The Certain Gospel: The Ministry of Food | Luke 14:1-24

The Certain Gospel: The Ministry of Food | Luke 14:1-24

I want us to start by thinking of the last people we had over for dinner. Whether that was last week or a month ago, think of the last people you shared a meal with. And if you didn’t have them over for dinner, think of those you went out to dinner with. Do you have them in your mind?

What are they like? Are they similar to you or different than you? Do they share a similar education background? Do they have a Bachelors or Masters or even a Doctorate? Do they look like you? Are they white, Asian, red-headed? Do they make about what you make? When they go on vacation, do they go to the kind of places you go? Do they send their kids to the same schools as your kids? Are they like you? 

Now I want to ask another question. Are they the kind of people Jesus would eat with? When Jesus began his ministry, he told us who he came for. 

Luke 4:18-19
“The Spirit of the Lord is on me,
     because he has anointed me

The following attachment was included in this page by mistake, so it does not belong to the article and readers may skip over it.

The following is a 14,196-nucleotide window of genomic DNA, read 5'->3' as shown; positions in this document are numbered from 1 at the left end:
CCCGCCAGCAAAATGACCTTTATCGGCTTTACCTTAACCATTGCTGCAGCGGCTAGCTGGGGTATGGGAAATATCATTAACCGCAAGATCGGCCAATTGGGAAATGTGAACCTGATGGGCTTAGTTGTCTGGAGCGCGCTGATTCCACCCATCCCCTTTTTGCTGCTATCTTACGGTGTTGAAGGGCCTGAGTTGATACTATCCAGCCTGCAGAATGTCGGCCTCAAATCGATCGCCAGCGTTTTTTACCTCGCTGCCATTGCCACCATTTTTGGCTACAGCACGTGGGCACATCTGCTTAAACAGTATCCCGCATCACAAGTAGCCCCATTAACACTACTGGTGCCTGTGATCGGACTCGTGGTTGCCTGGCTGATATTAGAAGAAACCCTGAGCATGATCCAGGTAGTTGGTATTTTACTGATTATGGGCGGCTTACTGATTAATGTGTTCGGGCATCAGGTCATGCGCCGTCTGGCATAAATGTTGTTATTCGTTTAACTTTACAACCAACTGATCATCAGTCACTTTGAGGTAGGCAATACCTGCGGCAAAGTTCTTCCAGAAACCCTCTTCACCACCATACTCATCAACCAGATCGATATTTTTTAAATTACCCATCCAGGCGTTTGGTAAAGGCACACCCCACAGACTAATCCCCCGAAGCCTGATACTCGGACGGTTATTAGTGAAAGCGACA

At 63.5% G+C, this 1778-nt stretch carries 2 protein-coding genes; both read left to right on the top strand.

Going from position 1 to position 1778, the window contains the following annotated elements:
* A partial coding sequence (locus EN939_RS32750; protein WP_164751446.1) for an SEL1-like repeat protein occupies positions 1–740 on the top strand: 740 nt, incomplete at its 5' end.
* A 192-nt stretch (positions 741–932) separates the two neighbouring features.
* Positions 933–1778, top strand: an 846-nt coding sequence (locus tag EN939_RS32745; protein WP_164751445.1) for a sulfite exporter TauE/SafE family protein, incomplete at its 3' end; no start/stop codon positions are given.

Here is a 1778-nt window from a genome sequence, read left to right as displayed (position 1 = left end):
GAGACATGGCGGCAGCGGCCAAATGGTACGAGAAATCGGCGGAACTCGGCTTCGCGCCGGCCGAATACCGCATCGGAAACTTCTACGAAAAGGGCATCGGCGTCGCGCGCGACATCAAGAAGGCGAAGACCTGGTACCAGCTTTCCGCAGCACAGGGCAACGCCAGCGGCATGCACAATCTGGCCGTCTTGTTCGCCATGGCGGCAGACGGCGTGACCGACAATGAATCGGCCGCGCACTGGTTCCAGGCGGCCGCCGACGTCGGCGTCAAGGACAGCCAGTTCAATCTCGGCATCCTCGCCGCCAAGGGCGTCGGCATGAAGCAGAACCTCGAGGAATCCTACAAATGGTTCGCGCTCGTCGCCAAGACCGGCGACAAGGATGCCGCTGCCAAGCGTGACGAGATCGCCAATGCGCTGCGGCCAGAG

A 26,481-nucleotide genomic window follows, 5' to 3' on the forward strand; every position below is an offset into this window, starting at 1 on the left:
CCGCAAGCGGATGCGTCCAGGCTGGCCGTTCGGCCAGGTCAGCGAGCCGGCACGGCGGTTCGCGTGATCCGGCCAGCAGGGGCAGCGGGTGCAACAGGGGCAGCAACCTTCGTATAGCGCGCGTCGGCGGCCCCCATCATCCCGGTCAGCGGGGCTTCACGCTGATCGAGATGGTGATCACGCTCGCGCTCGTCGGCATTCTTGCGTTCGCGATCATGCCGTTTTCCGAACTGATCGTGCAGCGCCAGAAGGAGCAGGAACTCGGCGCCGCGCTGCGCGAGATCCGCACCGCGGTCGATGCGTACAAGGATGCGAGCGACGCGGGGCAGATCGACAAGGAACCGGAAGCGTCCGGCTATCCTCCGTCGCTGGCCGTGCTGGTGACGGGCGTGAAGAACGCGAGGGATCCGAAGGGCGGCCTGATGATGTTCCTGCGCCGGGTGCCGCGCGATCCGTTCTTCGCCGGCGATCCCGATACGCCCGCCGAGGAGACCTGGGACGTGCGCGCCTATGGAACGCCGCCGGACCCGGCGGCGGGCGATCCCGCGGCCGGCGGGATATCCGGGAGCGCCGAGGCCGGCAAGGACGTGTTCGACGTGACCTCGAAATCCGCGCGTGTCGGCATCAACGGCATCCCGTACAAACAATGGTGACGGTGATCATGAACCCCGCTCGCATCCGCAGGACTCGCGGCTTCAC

to proclaim good news to the poor.
He has sent me to proclaim freedom for the prisoners
     and recovery of sight for the blind,
to set the oppressed free,
     to proclaim the year of the Lord’s favor.” (NIV®)

From the beginning of Jesus’ ministry he told us that he came for the unexpected, the poor, the prisoners, the blind, and oppressed. So it makes sense Jesus would spend time eating, drinking and talking with them.

Luke 5:29-32
29 Then Levi held a great banquet for Jesus at his house, and a large crowd of tax collectors and others were eating with them. 30 But the Pharisees and the teachers of the law who belonged to their sect complained to his disciples, “Why do you eat and drink with tax collectors and sinners?”

(Let’s all say our foundation verse together…)

31 Jesus answered them, “It is not the healthy who need a doctor, but the sick. 32 I have not come to call the righteous, but sinners to repentance.” (NIV®)

The Pharisees, a strict religious order, didn’t like that Jesus spent time with tax collectors and sinners, the kinds of people they didn’t want to associate with. Sinners and tax collectors are ritually unclean, unholy, un-purified, but Jesus still spent time with them.

Jesus eats with the unexpected. (Lk 12:1-14)

I want to briefly go over the first part of our passage today. In verse one Jesus goes “to eat in the house of a prominent Pharisee” on the Sabbath and as he ate “he was being carefully watched.” Jesus didn’t eat with them because he preferred the rich and powerful, but because he had something to teach them.